# What are irrational, rational, real, whole, and integers numbers

What are irrational, rational, real, whole, and integers numbers

An irrational number is a number that can't be represented as a fraction. The classic example of an irrational number is the square root of 2.

A rational number is a number that can be represented as a fraction (so long as the denominator of the fraction isn't zero). 1/3 would be rational, but then so would 3/1=3.

Real numbers are, for the most part, any number that isn't imaginary. (Imaginary numbers include the imaginary unit [lower case I]*, which equals the square root of -1.) Real numbers are basically any number that can be represented by a decimal, even if it's a nonrepeating decimal, so all the other types of numbers you mentioned are also real numbers. The square root of 2, -3.2, 7/11, and 1 are all real numbers.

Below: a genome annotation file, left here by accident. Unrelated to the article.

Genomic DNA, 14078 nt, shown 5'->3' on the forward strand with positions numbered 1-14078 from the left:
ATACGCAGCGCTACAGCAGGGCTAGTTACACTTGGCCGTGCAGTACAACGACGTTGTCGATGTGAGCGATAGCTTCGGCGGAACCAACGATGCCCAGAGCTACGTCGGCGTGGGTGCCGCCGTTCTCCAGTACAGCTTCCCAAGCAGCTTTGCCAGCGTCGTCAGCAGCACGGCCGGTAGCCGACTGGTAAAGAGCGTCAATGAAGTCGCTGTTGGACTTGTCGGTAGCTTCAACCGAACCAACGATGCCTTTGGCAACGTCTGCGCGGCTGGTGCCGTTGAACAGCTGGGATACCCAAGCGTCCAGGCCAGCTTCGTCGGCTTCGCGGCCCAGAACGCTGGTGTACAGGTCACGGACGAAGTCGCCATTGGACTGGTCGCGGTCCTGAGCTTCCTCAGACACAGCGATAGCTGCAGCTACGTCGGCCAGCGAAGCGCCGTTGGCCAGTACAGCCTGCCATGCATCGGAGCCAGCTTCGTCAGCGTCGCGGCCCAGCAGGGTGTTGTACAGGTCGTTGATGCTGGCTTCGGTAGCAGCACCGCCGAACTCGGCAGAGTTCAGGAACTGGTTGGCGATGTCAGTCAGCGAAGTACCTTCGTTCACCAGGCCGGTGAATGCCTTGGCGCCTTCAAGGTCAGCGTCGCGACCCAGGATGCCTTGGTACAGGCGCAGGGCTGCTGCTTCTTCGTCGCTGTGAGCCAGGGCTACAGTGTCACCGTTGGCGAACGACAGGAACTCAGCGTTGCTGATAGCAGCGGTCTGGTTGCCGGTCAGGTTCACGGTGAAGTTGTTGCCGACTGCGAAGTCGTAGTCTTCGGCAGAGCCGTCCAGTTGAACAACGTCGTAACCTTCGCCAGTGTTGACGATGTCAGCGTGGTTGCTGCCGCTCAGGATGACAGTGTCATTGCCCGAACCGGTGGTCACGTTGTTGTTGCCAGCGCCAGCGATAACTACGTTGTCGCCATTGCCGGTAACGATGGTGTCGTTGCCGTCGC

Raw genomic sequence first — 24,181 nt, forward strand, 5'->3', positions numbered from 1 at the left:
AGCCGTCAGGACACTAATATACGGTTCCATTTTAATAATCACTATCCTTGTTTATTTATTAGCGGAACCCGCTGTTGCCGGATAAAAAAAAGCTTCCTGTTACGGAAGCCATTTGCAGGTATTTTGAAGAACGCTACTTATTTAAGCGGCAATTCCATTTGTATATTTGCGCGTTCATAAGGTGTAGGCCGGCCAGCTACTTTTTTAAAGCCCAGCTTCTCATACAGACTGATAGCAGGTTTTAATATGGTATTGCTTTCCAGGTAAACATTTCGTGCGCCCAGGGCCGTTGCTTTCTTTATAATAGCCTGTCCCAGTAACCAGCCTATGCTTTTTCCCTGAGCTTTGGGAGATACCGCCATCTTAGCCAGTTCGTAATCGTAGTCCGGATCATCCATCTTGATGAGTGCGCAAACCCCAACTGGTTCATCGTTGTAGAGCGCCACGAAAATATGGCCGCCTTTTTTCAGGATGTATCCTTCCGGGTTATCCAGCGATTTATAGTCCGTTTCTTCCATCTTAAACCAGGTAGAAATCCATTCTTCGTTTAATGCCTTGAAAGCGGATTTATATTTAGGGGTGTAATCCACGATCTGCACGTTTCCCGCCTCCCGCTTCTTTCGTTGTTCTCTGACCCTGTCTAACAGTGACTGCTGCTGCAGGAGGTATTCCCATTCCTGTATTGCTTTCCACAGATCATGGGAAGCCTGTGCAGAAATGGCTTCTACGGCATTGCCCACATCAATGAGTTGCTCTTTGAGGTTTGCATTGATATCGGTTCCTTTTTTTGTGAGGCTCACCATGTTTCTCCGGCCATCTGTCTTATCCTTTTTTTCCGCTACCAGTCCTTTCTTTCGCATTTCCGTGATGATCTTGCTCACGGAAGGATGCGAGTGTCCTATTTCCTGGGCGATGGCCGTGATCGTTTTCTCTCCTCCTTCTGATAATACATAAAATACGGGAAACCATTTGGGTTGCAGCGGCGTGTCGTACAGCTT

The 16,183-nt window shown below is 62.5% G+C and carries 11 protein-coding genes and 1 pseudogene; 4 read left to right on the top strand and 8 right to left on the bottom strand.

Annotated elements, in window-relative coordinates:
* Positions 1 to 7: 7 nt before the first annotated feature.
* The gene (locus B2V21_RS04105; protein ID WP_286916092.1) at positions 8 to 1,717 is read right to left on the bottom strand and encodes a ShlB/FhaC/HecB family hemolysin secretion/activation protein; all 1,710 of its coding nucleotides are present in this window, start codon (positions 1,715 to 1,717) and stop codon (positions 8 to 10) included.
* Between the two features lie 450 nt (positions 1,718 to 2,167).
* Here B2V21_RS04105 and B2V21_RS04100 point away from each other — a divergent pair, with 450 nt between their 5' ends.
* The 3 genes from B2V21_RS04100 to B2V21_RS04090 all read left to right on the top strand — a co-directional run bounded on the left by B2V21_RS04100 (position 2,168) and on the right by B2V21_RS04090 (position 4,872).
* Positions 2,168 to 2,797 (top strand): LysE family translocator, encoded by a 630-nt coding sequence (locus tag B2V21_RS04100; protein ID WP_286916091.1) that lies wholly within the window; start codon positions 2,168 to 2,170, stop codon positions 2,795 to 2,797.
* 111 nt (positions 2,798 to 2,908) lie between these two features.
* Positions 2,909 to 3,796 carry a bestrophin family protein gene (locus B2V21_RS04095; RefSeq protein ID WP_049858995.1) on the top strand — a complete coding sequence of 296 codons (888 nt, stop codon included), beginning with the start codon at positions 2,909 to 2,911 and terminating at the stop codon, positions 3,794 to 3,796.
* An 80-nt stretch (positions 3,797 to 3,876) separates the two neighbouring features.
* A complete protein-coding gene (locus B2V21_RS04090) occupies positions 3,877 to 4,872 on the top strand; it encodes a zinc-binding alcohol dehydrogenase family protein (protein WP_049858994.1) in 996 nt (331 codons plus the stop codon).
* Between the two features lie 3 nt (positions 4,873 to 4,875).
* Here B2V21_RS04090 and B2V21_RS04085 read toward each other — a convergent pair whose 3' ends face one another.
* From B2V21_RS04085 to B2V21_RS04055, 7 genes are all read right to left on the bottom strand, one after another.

"Whole number" isn't that definite a technical term in mathematics. In this case you should probably use the term "natural number". A natural number is any of the positive counting numbers, like 1, 2, 3, and 50,006,393,431. Sometimes this includes 0, but that's the exception.

An integer is like a natural number, only it includes all their negative values, as well as 0. So -2, -1, 0, 1, and 2 would be integers.

*It looks like FunAdvice automatically capitalizes a lone lower-case I. It's that letter with the dot over it. :)

Irrational: top bigger than bottom (5/3)

Rational: bottom bigger than top (3/5)

Real: a number between -infinity and +infinity (67554365647.76546)

Integer: same as a whole number (6)